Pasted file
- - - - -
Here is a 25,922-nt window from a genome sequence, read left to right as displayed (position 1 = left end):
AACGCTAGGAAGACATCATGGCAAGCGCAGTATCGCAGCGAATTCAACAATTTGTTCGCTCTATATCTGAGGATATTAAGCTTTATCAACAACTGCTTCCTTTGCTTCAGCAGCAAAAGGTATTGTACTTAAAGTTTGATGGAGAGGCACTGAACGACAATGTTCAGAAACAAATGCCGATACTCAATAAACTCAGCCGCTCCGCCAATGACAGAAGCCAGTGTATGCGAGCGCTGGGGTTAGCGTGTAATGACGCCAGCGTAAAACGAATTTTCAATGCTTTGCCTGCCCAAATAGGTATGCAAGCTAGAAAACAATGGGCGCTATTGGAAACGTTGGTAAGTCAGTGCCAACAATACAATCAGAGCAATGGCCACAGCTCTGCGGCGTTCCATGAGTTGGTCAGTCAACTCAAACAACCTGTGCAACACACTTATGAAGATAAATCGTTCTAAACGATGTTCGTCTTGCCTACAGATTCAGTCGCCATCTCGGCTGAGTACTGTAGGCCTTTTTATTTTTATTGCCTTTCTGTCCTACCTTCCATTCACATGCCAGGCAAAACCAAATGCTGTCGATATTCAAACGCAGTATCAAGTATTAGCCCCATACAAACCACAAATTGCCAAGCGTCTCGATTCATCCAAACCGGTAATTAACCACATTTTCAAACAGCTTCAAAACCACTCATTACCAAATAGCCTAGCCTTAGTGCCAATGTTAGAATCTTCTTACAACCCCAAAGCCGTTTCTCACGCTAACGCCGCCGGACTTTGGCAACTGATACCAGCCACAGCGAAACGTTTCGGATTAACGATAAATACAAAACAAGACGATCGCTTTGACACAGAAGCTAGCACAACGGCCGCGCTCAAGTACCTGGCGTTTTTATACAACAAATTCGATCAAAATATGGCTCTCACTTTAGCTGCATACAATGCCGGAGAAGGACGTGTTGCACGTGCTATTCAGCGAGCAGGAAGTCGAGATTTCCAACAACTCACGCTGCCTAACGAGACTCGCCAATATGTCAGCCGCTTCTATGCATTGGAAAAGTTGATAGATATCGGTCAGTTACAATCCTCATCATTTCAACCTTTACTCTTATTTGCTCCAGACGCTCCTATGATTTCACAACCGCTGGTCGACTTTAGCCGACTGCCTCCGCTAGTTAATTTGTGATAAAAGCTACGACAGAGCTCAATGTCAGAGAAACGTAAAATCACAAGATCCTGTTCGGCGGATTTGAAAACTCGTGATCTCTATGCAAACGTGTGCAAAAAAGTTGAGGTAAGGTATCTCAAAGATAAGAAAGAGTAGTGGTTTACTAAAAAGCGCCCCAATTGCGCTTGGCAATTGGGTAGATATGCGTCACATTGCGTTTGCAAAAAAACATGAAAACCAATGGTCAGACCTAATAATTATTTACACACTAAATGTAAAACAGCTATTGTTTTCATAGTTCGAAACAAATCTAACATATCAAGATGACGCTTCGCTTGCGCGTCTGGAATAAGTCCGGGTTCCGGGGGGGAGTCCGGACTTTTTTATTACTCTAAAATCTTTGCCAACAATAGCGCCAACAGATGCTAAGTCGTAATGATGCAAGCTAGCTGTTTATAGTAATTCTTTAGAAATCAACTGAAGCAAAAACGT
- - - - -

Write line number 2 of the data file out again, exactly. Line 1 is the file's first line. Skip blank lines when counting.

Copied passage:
AACGCTAGGAAGACATCATGGCAAGCGCAGTATCGCAGCGAATTCAACAATTTGTTCGCTCTATATCTGAGGATATTAAGCTTTATCAACAACTGCTTCCTTTGCTTCAGCAGCAAAAGGTATTGTACTTAAAGTTTGATGGAGAGGCACTGAACGACAATGTTCAGAAACAAATGCCGATACTCAATAAACTCAGCCGCTCCGCCAATGACAGAAGCCAGTGTATGCGAGCGCTGGGGTTAGCGTGTAATGACGCCAGCGTAAAACGAATTTTCAATGCTTTGCCTGCCCAAATAGGTATGCAAGCTAGAAAACAATGGGCGCTATTGGAAACGTTGGTAAGTCAGTGCCAACAATACAATCAGAGCAATGGCCACAGCTCTGCGGCGTTCCATGAGTTGGTCAGTCAACTCAAACAACCTGTGCAACACACTTATGAAGATAAATCGTTCTAAACGATGTTCGTCTTGCCTACAGATTCAGTCGCCATCTCGGCTGAGTACTGTAGGCCTTTTTATTTTTATTGCCTTTCTGTCCTACCTTCCATTCACATGCCAGGCAAAACCAAATGCTGTCGATATTCAAACGCAGTATCAAGTATTAGCCCCATACAAACCACAAATTGCCAAGCGTCTCGATTCATCCAAACCGGTAATTAACCACATTTTCAAACAGCTTCAAAACCACTCATTACCAAATAGCCTAGCCTTAGTGCCAATGTTAGAATCTTCTTACAACCCCAAAGCCGTTTCTCACGCTAACGCCGCCGGACTTTGGCAACTGATACCAGCCACAGCGAAACGTTTCGGATTAACGATAAATACAAAACAAGACGATCGCTTTGACACAGAAGCTAGCACAACGGCCGCGCTCAAGTACCTGGCGTTTTTATACAACAAATTCGATCAAAATATGGCTCTCACTTTAGCTGCATACAATGCCGGAGAAGGACGTGTTGCACGTGCTATTCAGCGAGCAGGAAGTCGAGATTTCCAACAACTCACGCTGCCTAACGAGACTCGCCAATATGTCAGCCGCTTCTATGCATTGGAAAAGTTGATAGATATCGGTCAGTTACAATCCTCATCATTTCAACCTTTACTCTTATTTGCTCCAGACGCTCCTATGATTTCACAACCGCTGGTCGACTTTAGCCGACTGCCTCCGCTAGTTAATTTGTGATAAAAGCTACGACAGAGCTCAATGTCAGAGAAACGTAAAATCACAAGATCCTGTTCGGCGGATTTGAAAACTCGTGATCTCTATGCAAACGTGTGCAAAAAAGTTGAGGTAAGGTATCTCAAAGATAAGAAAGAGTAGTGGTTTACTAAAAAGCGCCCCAATTGCGCTTGGCAATTGGGTAGATATGCGTCACATTGCGTTTGCAAAAAAACATGAAAACCAATGGTCAGACCTAATAATTATTTACACACTAAATGTAAAACAGCTATTGTTTTCATAGTTCGAAACAAATCTAACATATCAAGATGACGCTTCGCTTGCGCGTCTGGAATAAGTCCGGGTTCCGGGGGGGAGTCCGGACTTTTTTATTACTCTAAAATCTTTGCCAACAATAGCGCCAACAGATGCTAAGTCGTAATGATGCAAGCTAGCTGTTTATAGTAATTCTTTAGAAATCAACTGAAGCAAAAACGT